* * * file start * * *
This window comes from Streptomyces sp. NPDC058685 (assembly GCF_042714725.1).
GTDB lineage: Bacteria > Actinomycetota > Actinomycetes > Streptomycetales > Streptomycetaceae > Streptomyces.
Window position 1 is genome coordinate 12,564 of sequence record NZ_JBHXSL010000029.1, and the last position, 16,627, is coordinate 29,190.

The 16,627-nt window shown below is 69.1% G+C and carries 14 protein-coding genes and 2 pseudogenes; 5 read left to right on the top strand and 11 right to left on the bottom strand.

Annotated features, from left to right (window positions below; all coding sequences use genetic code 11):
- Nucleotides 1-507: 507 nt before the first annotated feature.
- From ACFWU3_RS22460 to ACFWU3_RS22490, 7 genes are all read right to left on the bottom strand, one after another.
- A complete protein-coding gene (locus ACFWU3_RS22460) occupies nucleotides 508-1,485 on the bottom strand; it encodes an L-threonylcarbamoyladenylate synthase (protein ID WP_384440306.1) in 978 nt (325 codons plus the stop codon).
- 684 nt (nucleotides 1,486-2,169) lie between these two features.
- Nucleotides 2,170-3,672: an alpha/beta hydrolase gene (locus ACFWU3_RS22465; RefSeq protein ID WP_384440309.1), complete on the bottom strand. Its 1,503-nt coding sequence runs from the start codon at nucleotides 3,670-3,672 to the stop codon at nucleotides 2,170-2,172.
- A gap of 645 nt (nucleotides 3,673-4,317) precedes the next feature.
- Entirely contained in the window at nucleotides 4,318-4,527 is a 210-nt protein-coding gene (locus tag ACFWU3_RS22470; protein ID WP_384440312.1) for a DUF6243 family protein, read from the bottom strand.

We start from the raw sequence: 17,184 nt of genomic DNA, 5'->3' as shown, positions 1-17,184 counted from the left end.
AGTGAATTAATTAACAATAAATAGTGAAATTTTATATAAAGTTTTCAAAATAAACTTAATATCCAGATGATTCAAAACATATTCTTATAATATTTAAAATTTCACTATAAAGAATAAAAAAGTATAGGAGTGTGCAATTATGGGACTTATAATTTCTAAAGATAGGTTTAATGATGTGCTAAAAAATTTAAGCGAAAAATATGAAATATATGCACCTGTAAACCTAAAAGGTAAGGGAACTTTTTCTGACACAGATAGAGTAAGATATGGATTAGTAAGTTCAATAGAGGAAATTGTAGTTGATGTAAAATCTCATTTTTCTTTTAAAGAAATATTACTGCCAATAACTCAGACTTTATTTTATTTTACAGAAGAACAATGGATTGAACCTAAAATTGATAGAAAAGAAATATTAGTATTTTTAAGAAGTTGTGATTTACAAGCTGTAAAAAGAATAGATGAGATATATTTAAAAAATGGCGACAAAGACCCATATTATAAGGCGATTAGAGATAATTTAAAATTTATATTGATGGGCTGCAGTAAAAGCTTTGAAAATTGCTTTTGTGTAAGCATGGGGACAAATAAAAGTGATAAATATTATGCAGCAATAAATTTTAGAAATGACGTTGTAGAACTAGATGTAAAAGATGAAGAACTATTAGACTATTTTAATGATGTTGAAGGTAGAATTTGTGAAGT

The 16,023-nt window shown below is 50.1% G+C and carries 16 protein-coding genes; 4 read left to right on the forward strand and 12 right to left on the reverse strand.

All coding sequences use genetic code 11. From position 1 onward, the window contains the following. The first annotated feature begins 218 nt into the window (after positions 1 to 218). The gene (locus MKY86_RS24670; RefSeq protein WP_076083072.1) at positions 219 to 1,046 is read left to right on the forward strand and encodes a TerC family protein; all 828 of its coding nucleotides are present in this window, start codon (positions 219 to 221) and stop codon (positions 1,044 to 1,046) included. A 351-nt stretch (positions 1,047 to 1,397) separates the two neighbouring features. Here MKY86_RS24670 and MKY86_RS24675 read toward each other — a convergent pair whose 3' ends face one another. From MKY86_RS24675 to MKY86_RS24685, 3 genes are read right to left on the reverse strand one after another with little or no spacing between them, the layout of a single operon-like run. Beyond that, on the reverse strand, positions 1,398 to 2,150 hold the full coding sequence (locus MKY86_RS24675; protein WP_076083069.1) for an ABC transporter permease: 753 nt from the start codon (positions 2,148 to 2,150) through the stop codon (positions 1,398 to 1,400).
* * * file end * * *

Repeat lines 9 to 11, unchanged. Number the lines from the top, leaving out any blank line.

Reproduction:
- 684 nt (nucleotides 1,486-2,169) lie between these two features.
- Nucleotides 2,170-3,672: an alpha/beta hydrolase gene (locus ACFWU3_RS22465; RefSeq protein ID WP_384440309.1), complete on the bottom strand. Its 1,503-nt coding sequence runs from the start codon at nucleotides 3,670-3,672 to the stop codon at nucleotides 2,170-2,172.
- A gap of 645 nt (nucleotides 3,673-4,317) precedes the next feature.